Review courtesy of Pauli
The Mars Volta are a polarizing band. Rarely will you come across anyone assessing their ambitious mish-mash of prog, post-hardcore, Latin, metal, funk, and whatever else with an “Eh, it’s alright.” Either you are transported into a realm of beautiful and terrifying genre-less bliss, or you reject their marathon-long “songs” as deluges of bong-water wankery, fit only for undiscriminating college students.
I was certainly a college student – of, let’s say, “questionable” discrimination – when I got into The Mars Volta. I spent more time my freshman year listening to The Mars Volta’s first three works – Tremulant (2002), Deloused in the Comatorium (2003), and Frances the Mute (2005), a solid three-hour playlist if you include bonus tracks – than I did with people. College was still a time of broad musical discovery, but my Mars Volta addiction held sway until well into my second year. So, be warned – the following write-up is from a fanboy, at least for their early works. Much like a Mars Volta song itself, this Artist Spotlight is sprawling and indulgent, but I’ll try to keep it interesting.
Polarizing as they may have been in their decade-long career, the pre-Mars Volta pedigree of its founders is less controversial. Even their detractors look back fondly at the energetic post-hardcore group At The Drive-In, the first major band to feature singer Cedric Bixler-Zavala and guitarist Omar Rodriguez-Lopez (I feel I’ve spent enough time with these guys’ recordings to be on a first name basis throughout). The band formed in El Paso in 1993 and imploded after the Fall 2000 release of Relationship of Command, a highly-regarded album at the time that has been praised even more in retrospect, given the tsunami of sück that overtook mainstream rock in the late ’90s in the form of nü-metal and post-grunge. I can recall being at soccer practice in eighth grade while one of my more musically-inclined friends went on and on about how awesome the opening track “Arcarsenal” is. At the time, I was in the latter stages of an ill-begotten punk phase in which I understood anyone who went on MTV to have “sold out,” and in an attempt to score some cool points I said “At the Drive-In sücks!”. I had never even heard ATDI, but I thought this was still a good move. My friend, usually quite talkative when confronted with contrary opinions, simply refuted my ignorance with “no they don’t,” and continued making his totally accurate point about how awesome “Arcarsenal” is.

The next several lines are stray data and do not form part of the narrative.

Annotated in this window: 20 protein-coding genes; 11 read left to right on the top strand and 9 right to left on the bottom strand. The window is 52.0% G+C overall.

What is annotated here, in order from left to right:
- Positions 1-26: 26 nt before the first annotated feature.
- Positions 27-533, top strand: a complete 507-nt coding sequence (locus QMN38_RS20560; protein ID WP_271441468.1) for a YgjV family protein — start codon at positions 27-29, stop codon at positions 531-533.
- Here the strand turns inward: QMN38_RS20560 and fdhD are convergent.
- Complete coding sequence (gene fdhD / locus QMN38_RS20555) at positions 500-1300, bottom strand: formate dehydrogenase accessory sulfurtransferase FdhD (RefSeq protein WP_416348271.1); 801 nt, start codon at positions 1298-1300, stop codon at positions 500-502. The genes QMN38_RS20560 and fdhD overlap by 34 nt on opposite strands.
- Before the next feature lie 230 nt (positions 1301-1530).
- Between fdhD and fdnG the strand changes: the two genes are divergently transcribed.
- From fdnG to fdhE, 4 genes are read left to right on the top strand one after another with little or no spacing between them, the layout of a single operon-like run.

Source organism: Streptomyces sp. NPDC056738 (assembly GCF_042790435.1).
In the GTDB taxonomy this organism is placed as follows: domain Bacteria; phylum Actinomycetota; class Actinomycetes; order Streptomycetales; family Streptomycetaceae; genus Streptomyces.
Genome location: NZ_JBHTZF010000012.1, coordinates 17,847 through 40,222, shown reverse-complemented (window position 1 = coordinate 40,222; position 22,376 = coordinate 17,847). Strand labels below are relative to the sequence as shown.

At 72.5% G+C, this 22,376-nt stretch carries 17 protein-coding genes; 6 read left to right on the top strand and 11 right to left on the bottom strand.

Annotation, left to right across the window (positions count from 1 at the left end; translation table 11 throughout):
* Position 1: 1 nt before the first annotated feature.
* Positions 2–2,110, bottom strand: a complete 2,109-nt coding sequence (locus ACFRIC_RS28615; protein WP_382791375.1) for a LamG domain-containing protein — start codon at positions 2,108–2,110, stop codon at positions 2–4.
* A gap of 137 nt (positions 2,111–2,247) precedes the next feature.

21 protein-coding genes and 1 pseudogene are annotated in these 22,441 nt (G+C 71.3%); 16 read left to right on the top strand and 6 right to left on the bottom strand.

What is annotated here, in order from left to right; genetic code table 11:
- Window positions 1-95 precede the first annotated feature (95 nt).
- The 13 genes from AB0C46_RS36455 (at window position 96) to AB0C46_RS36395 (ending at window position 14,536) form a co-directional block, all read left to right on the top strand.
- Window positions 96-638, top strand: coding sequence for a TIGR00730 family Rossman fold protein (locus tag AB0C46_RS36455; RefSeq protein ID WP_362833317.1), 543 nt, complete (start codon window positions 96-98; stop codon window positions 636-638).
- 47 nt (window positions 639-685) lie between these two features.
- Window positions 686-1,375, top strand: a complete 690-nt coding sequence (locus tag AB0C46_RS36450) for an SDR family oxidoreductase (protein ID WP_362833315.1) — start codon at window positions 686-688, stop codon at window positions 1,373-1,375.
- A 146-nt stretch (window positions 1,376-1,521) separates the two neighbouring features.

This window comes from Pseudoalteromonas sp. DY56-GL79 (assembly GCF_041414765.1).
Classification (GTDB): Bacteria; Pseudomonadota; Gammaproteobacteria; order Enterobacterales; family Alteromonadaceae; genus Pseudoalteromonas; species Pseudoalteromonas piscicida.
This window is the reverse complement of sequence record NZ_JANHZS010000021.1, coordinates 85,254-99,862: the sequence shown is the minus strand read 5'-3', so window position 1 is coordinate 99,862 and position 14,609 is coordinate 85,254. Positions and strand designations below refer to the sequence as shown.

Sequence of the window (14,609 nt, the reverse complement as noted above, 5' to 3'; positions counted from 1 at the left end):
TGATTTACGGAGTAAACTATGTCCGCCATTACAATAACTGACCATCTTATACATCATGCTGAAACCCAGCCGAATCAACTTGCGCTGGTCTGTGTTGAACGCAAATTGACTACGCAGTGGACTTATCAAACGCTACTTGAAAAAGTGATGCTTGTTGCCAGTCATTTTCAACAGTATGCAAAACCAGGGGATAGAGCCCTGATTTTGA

Following the break-up (or rather, indefinite hiatus), the band split off into two factions. Vocalist/guitarist Jim Ward and drummer Tony Hajjar went on to form the respectable but somewhat bland Sparta, while Cedric and Omar formed The Mars Volta. Additional members included Isaiah “Ikey” Owens on keys (1974-2014, RIP), and Jeremy Ward as sound technician (cousin of Jim Ward, 1976-2003, RIP). Both Owens and Ward were members of a dub project called De Facto, which began as a sort of ATDI side project for Cedric and Omar in 1998. The more experimental aspects of this group would feed into The Mars Volta in a big way. With drummer Jon Theodore and bassist Eva Gardner, they recorded the three-song Tremulant EP in 2002.